Grades 11-CCR Text Exemplars Informational Texts: English Language Arts Hofstadter, Richard. “Abraham Lincoln and the Self-Made Myth.” The American Political Tradition and the Men Who Made It. New York: Vintage, 1974. (1948) Lincoln was shaken by the presidency. Back in Springfield, politics had been a sort of exhilarating game; but in the White House, politics was power, and power was responsibility. Never before had Lincoln held executive office. In public life he had always been an insignificant legislator whose votes were cast in concert with others and whose decisions in themselves had neither finality nor importance. As President he might consult with others, but innumerable grave decisions were in the end his own, and with them came a burden of responsibility terrifying in its dimensions.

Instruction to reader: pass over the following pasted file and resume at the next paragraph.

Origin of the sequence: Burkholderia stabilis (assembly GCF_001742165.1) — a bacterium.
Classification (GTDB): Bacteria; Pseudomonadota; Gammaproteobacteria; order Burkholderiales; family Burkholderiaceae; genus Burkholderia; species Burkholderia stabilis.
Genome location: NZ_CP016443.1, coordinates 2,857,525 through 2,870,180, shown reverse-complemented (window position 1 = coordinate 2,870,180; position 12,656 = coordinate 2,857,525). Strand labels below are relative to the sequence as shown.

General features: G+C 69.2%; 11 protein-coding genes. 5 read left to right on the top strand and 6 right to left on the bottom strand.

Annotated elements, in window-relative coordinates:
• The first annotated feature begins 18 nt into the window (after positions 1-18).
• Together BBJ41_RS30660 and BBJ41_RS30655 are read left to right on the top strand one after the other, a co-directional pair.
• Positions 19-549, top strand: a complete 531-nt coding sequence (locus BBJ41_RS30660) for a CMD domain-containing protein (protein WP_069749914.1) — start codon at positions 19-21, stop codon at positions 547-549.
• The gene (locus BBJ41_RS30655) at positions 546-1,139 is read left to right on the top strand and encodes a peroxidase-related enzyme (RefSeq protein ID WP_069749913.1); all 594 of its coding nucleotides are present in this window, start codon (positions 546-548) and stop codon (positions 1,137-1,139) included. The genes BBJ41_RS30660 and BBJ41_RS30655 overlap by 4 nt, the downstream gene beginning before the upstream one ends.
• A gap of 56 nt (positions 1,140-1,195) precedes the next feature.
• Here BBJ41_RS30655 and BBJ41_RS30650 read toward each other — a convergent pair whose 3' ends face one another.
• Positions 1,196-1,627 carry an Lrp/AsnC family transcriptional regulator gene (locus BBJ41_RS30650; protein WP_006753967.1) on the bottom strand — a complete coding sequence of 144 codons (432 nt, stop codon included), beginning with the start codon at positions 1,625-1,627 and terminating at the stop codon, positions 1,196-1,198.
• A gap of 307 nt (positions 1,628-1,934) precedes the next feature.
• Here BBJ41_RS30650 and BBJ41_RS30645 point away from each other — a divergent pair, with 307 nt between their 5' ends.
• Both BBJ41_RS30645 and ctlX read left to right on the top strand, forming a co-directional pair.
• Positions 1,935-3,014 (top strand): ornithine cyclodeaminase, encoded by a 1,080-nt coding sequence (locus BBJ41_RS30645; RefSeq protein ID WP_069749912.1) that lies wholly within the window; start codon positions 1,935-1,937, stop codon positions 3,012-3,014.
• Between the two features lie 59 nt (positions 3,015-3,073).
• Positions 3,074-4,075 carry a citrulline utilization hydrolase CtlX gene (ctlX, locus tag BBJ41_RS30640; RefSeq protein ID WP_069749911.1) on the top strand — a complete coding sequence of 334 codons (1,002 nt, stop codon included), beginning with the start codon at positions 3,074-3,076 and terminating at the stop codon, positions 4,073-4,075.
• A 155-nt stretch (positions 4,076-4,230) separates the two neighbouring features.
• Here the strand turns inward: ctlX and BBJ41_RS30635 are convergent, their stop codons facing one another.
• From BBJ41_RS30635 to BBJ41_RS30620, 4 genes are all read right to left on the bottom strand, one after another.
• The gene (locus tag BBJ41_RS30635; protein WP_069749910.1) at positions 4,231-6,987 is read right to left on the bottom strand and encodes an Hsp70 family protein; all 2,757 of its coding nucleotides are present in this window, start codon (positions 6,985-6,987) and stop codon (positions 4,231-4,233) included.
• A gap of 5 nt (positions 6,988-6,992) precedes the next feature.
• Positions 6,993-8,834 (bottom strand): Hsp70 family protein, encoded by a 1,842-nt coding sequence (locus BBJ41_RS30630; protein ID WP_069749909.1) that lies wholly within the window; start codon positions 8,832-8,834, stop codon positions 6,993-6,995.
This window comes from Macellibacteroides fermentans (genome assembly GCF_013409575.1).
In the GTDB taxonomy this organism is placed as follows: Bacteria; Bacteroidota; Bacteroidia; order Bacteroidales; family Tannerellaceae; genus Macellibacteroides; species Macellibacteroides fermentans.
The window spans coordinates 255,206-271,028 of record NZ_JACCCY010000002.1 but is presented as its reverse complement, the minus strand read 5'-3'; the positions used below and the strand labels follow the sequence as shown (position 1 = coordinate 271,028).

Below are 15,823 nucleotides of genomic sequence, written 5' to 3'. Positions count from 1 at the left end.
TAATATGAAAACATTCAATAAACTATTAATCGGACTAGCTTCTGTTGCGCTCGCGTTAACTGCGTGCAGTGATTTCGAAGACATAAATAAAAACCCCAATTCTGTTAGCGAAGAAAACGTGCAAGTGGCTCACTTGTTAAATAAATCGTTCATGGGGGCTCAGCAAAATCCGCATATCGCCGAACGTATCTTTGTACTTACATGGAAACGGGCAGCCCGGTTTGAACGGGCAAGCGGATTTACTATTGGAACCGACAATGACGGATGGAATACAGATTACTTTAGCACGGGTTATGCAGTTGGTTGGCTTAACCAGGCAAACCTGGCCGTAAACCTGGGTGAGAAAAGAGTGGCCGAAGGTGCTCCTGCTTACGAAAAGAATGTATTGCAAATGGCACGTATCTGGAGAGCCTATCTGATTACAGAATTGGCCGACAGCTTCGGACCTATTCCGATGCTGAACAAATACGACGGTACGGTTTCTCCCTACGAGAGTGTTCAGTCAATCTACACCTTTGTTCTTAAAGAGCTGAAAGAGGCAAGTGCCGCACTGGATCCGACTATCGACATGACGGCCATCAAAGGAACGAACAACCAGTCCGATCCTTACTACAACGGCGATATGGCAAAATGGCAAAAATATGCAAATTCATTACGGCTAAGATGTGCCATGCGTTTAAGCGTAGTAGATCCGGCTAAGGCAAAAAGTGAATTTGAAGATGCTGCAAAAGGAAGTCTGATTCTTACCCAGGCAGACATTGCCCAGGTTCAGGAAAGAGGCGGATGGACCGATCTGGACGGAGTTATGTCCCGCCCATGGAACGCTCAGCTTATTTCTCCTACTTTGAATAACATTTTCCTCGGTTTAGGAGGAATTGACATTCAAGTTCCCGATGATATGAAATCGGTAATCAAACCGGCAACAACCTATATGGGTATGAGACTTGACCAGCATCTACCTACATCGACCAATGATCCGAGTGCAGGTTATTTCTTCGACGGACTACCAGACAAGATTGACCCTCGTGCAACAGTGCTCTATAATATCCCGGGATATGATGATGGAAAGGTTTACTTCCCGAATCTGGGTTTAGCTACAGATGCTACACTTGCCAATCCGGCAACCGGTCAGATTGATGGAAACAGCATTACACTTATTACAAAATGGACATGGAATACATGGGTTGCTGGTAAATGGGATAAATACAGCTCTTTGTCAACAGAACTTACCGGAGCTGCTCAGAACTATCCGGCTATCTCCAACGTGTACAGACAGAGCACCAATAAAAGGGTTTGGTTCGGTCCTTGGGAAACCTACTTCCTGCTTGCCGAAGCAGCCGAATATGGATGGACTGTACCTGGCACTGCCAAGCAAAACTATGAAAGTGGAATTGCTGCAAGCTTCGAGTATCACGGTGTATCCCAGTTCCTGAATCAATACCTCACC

Lincoln’s rage for personal success, his external and worldly ambition, was quieted when he entered the White House, and he was at last left alone to reckon with himself. To be confronted with the fruits of his victory only to find that it meant choosing between life and death for others was immensely sobering. That Lincoln should have shouldered the moral burden of the war was characteristic of the high seriousness into which he had grown since 1854; and it may be true, as Professor Charles W. Ramsdell suggested, that he was stricken by an awareness of his own part in whipping up the crisis. This would go far to explain the desperation with which he issued pardons and the charity that he wanted to extend to the conquered South at the war’s close. In one of his rare moments of selfrevelation he is reported to have said: “Now I don’t know what the soul is, but whatever it is, I know that it can humble itself.” The great prose of the presidential years came from a soul that had been humbled. Lincoln’s utter lack of personal malice during these years, his humane detachment, his tragic sense of life, have no parallel in political history.